Reliance Industries Ltd (RIL) has acquired three shale gas assets in the last five months. Last week, RIL entered into an agreement with Carrizo Oil and Gas Inc. for a Marcellus shale joint venture. The consideration for the deal works out to about $6,260 per acre, much lower than $14,167 per acre Reliance paid for its first shale gas asset in April. What explains the disparity between the two assets in the same basin? Analysts say the recently acquired asset is in a comparatively early stage of development than the first one and hence carries higher risk.
Shale gas assets not just in the US but also in Europe have been attracting huge investments. Some believe that it could be a game changer in the energy business while others feel that the rush into shale has generated a lot of hype. In the US, shale gas came into vogue in a major way about five years ago when average gas prices were higher. Average Henry Hub natural gas spot price for 2005 stood at $8.89 per mmBtu (million metric British thermal units). Henry Hub prices are a common indicator for gas prices in US.
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Higher prices made shale gas an attractive space for some US companies to explore the opportunities. Unfortunately for them, gas prices have dropped considerably since then. So far, average Henry Hub natural gas spot price for 2010 stand at $4.70 per mmBtu. Debt-laden independent US companies have therefore been inking deals with cash-rich foreign ones, most of which involve payment of cash upfront with the foreign company paying for a large share of future drilling costs. No wonder Atlas Energy Inc., the firm with which RIL signed its first venture, saw its stock rise over 20% when the deal was announced. What will determine the fate of these shale gas investments is how gas prices and demand pan out eventually. While demand will no doubt recover, the risk is the rush into shale gas may become a victim of its own success, with rapidly rising supply if the fields are as rich as they are claimed to be.
But technology, a key obstacle for shale gas, has improved. “Back in 2007, major companies in the US exploring shale gas used a price of $6-8 per mmBtu for gas wells to breakeven. But, costs have dipped significantly with the advent of the new technology,” mentioned analysts from Edelweiss Securities Ltd in a note to clients in June. The report states that current break-even prices range from $3.25-6.35 per mmBtu, depending on shale formations. Reliance will also get technical exposure in this area, which could help the company to make shale gas investments in India. And then, of course, there’s Reliance’s need to put its cash hoard to good use.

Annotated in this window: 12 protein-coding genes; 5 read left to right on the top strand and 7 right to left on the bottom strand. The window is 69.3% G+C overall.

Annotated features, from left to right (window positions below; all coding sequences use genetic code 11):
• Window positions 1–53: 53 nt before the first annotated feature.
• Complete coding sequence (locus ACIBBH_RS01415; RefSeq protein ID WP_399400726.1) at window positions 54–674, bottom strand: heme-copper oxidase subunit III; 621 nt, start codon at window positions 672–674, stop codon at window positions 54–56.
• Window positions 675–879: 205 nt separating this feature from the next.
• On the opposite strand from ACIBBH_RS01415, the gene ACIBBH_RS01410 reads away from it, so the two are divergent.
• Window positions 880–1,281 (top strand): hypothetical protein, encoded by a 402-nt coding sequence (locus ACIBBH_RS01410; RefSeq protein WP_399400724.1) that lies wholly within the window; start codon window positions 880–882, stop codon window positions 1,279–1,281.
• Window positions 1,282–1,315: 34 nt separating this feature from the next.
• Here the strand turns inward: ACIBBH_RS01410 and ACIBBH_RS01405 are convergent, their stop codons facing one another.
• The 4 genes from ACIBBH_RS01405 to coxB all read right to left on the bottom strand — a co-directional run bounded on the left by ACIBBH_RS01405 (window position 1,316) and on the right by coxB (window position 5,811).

The shale gas deals will take a while to add to the company’s profitability, with cash flows expected to become positive only after four-five years. Analysts’ estimates of the value of shale gas investments range from between Rs20 and Rs66 per share, depending on their guesses about the price of gas. That is not a lot for a stock currently valued at Rs1,000. For investors, much more pressing concerns are the company’s disclosure that production from the KG-D6 block is unlikely to increase in the next 6-12 months, contrary to earlier estimates. That has led to a correction in the stock. The shale gas investments are too modest and payback too far in the future at the moment. But their importance will certainly expand over time.
Graphic by Naveen Kumar Saini/Mint
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